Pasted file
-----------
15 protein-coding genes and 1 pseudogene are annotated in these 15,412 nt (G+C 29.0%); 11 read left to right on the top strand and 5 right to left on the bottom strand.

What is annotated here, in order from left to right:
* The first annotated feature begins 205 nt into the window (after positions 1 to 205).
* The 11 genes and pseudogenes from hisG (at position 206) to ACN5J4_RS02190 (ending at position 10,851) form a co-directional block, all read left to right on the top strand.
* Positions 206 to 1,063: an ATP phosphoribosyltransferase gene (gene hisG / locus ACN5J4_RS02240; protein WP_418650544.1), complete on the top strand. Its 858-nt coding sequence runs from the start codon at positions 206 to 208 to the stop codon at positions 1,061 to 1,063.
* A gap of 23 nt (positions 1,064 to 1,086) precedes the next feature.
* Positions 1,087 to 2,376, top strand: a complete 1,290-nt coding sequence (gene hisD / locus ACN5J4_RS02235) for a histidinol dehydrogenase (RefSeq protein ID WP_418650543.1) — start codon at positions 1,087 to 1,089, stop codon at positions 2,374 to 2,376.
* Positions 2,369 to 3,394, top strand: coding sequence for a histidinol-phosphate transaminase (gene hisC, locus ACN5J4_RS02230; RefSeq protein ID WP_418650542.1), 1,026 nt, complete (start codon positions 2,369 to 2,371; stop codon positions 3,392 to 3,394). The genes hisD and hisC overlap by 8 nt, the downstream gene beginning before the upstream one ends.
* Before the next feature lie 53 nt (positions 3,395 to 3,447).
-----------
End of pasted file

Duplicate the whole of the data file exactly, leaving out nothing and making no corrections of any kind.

15 protein-coding genes and 1 pseudogene are annotated in these 15,412 nt (G+C 29.0%); 11 read left to right on the top strand and 5 right to left on the bottom strand.

What is annotated here, in order from left to right:
* The first annotated feature begins 205 nt into the window (after positions 1 to 205).
* The 11 genes and pseudogenes from hisG (at position 206) to ACN5J4_RS02190 (ending at position 10,851) form a co-directional block, all read left to right on the top strand.
* Positions 206 to 1,063: an ATP phosphoribosyltransferase gene (gene hisG / locus ACN5J4_RS02240; protein WP_418650544.1), complete on the top strand. Its 858-nt coding sequence runs from the start codon at positions 206 to 208 to the stop codon at positions 1,061 to 1,063.
* A gap of 23 nt (positions 1,064 to 1,086) precedes the next feature.
* Positions 1,087 to 2,376, top strand: a complete 1,290-nt coding sequence (gene hisD / locus ACN5J4_RS02235) for a histidinol dehydrogenase (RefSeq protein ID WP_418650543.1) — start codon at positions 1,087 to 1,089, stop codon at positions 2,374 to 2,376.
* Positions 2,369 to 3,394, top strand: coding sequence for a histidinol-phosphate transaminase (gene hisC, locus ACN5J4_RS02230; RefSeq protein ID WP_418650542.1), 1,026 nt, complete (start codon positions 2,369 to 2,371; stop codon positions 3,392 to 3,394). The genes hisD and hisC overlap by 8 nt, the downstream gene beginning before the upstream one ends.
* Before the next feature lie 53 nt (positions 3,395 to 3,447).